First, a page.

I will paraphrase what I was told by Dieter. Heinzelmannchen are benevolent Gnomes who aid production workers such as brewers, blacksmiths etc…. They clean the shops and fix the tools. Provided you do not see them they remain helpful. If you harass them or seek they will no longer help and may even cause harm.  Heinzelmannchen Brewery is owned and operated by Dieter and his wife Sheryl. This 8 year old brewery is located in the picturesque valley town on Sylva, NC only a few miles from the Blue Ridge Parkway.

Brewing with Dieter -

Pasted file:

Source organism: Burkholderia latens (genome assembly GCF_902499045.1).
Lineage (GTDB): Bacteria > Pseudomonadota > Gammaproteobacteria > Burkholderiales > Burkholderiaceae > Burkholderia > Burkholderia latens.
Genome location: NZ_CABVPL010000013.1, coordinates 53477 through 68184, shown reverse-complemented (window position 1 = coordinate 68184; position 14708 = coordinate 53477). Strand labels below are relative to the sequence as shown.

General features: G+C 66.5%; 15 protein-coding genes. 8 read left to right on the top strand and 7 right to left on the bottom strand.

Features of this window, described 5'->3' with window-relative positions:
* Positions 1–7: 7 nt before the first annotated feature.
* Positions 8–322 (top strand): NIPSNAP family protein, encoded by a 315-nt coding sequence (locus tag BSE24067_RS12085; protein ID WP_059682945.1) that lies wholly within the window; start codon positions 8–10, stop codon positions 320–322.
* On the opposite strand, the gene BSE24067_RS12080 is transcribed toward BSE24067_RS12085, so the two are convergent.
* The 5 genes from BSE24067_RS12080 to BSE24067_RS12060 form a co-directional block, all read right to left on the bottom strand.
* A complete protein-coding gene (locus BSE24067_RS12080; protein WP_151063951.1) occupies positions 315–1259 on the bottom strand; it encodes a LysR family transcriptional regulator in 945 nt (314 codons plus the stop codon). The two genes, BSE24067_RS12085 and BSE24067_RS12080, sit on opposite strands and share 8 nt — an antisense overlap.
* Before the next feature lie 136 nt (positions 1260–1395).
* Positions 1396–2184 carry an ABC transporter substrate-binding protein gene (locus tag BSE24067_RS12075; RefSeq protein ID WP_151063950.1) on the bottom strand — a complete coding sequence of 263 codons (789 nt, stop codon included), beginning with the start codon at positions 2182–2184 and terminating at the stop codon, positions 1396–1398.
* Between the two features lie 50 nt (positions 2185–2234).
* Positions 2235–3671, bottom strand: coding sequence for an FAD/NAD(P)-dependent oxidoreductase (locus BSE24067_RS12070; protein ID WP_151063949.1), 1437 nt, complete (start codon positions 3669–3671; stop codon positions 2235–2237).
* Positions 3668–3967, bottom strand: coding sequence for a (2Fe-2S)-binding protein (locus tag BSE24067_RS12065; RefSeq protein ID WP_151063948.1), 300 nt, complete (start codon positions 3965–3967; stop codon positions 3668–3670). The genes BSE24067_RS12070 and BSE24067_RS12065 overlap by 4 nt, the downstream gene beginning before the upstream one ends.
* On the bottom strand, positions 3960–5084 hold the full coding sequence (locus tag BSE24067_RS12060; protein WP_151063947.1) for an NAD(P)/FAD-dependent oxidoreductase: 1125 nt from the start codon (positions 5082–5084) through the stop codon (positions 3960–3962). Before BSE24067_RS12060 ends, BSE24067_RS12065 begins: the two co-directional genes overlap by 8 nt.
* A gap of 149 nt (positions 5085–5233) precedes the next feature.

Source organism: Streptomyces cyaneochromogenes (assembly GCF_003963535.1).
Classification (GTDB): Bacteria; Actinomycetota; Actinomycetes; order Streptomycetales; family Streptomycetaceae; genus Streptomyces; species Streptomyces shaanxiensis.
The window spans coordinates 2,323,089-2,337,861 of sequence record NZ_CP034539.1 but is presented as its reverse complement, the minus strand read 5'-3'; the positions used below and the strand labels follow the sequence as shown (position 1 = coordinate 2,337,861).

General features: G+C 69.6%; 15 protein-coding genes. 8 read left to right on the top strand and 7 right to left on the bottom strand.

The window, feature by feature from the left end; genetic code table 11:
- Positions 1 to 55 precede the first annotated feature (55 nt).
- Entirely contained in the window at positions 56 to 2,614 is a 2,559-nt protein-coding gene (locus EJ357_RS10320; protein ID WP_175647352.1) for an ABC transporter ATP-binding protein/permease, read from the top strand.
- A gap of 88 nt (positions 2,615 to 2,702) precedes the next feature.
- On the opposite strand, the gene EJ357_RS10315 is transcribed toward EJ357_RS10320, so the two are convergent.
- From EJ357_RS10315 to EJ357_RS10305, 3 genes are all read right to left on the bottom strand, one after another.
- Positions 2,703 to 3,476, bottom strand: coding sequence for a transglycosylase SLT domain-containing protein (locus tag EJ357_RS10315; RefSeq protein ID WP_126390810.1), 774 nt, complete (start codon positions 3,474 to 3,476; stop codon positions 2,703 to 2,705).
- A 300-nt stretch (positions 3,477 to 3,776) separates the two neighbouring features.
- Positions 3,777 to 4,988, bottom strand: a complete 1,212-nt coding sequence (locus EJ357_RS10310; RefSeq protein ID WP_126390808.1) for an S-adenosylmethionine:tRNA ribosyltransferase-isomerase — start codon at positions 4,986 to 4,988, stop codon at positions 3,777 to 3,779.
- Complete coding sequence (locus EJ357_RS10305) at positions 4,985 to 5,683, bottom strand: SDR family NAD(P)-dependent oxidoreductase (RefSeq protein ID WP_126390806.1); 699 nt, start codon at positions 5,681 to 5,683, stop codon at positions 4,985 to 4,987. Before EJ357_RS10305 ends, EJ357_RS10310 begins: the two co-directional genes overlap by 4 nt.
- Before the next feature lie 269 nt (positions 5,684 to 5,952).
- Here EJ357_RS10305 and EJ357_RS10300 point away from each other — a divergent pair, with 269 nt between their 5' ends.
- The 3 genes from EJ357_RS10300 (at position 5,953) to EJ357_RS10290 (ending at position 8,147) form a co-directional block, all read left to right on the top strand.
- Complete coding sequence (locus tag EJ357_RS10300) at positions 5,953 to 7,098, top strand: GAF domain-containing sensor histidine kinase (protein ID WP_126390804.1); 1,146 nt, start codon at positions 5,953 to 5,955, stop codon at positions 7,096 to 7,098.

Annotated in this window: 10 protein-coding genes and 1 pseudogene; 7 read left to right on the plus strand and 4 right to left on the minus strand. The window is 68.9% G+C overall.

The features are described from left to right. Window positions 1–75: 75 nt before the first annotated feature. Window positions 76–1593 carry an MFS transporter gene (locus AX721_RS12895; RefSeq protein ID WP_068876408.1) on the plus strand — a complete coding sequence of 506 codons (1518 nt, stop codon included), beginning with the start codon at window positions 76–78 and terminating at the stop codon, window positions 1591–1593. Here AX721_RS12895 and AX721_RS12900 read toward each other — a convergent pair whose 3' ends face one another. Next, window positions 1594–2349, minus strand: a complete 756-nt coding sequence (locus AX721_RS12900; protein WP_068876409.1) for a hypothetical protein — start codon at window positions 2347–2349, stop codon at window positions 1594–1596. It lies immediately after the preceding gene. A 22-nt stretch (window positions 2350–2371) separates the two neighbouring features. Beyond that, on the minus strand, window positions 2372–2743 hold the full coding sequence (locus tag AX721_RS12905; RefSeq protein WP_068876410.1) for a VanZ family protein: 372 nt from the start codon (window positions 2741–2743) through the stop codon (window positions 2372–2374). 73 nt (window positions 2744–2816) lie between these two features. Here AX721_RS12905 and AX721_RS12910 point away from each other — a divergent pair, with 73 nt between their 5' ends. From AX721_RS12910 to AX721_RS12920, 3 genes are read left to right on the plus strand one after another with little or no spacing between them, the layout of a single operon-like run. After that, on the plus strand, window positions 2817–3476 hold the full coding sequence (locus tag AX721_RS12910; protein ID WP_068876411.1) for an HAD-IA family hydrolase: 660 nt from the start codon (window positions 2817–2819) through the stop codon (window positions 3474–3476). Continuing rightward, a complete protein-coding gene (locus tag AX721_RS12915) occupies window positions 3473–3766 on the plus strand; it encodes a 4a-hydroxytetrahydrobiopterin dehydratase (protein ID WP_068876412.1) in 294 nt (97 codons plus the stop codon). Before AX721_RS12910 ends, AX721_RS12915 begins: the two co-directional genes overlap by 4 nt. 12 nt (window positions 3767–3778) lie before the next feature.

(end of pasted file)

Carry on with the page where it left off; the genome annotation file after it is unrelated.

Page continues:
Dieter is a large man with an easy genuine smile. He has an accent that vacillates between an entirely understandable German one and a slightly southern one, and even the absence of an accent at times. I am unsure of why my initial feeling was intimidation when we spoke on the phone. When he actually came out to greet me as I was still removing my helmet and gear I felt like I was being welcomed by a family member. As I entered the brewery I was given the rundown on everything that was going to happen that day and in the days to come. I noticed the brewery was small and I wondered where the beer was made. Worry crept in – Did I end up in a fake brewery? Why wasn’t it scorching hot in this small space? Where were the mash smells? Why was there no fermentation aroma? Then I noticed the SABCO system steaming away in the bomb proof back room; if the two 10Bbl fermenters had been snakes they would have bit me. Still mildly confused about how a 1/2 Bbl system worked with 10Bbl fermenters I uttered a sigh of relief. During this internal struggle Dieter was talking about a Bar and Beverage management class from West Carolina University was coming by later that day. I asked a few questions and excused myself to grab some coffee and quiche at the local bakery.